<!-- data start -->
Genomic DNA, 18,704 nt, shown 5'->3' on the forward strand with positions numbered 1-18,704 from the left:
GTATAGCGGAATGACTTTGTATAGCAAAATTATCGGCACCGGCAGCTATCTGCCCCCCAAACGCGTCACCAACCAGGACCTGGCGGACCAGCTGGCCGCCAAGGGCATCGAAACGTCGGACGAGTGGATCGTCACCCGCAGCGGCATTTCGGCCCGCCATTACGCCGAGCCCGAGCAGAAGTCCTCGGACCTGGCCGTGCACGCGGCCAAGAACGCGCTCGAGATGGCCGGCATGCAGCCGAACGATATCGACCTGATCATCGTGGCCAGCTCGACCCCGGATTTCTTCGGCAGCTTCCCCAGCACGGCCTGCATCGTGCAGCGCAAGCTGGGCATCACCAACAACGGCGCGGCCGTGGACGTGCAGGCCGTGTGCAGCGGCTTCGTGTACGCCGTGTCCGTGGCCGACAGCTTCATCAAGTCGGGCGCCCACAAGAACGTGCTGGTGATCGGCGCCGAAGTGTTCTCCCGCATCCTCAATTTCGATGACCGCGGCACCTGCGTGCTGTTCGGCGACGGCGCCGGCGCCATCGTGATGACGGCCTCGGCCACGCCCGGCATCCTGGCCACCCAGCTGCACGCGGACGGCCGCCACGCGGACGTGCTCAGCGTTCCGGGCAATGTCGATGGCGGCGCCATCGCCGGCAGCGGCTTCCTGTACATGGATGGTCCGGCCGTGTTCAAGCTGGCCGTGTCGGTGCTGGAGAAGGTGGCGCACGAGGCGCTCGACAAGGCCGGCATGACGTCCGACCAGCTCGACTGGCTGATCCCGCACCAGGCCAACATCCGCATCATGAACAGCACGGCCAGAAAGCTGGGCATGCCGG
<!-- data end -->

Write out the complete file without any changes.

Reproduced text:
Genomic DNA, 18,704 nt, shown 5'->3' on the forward strand with positions numbered 1-18,704 from the left:
GTATAGCGGAATGACTTTGTATAGCAAAATTATCGGCACCGGCAGCTATCTGCCCCCCAAACGCGTCACCAACCAGGACCTGGCGGACCAGCTGGCCGCCAAGGGCATCGAAACGTCGGACGAGTGGATCGTCACCCGCAGCGGCATTTCGGCCCGCCATTACGCCGAGCCCGAGCAGAAGTCCTCGGACCTGGCCGTGCACGCGGCCAAGAACGCGCTCGAGATGGCCGGCATGCAGCCGAACGATATCGACCTGATCATCGTGGCCAGCTCGACCCCGGATTTCTTCGGCAGCTTCCCCAGCACGGCCTGCATCGTGCAGCGCAAGCTGGGCATCACCAACAACGGCGCGGCCGTGGACGTGCAGGCCGTGTGCAGCGGCTTCGTGTACGCCGTGTCCGTGGCCGACAGCTTCATCAAGTCGGGCGCCCACAAGAACGTGCTGGTGATCGGCGCCGAAGTGTTCTCCCGCATCCTCAATTTCGATGACCGCGGCACCTGCGTGCTGTTCGGCGACGGCGCCGGCGCCATCGTGATGACGGCCTCGGCCACGCCCGGCATCCTGGCCACCCAGCTGCACGCGGACGGCCGCCACGCGGACGTGCTCAGCGTTCCGGGCAATGTCGATGGCGGCGCCATCGCCGGCAGCGGCTTCCTGTACATGGATGGTCCGGCCGTGTTCAAGCTGGCCGTGTCGGTGCTGGAGAAGGTGGCGCACGAGGCGCTCGACAAGGCCGGCATGACGTCCGACCAGCTCGACTGGCTGATCCCGCACCAGGCCAACATCCGCATCATGAACAGCACGGCCAGAAAGCTGGGCATGCCGG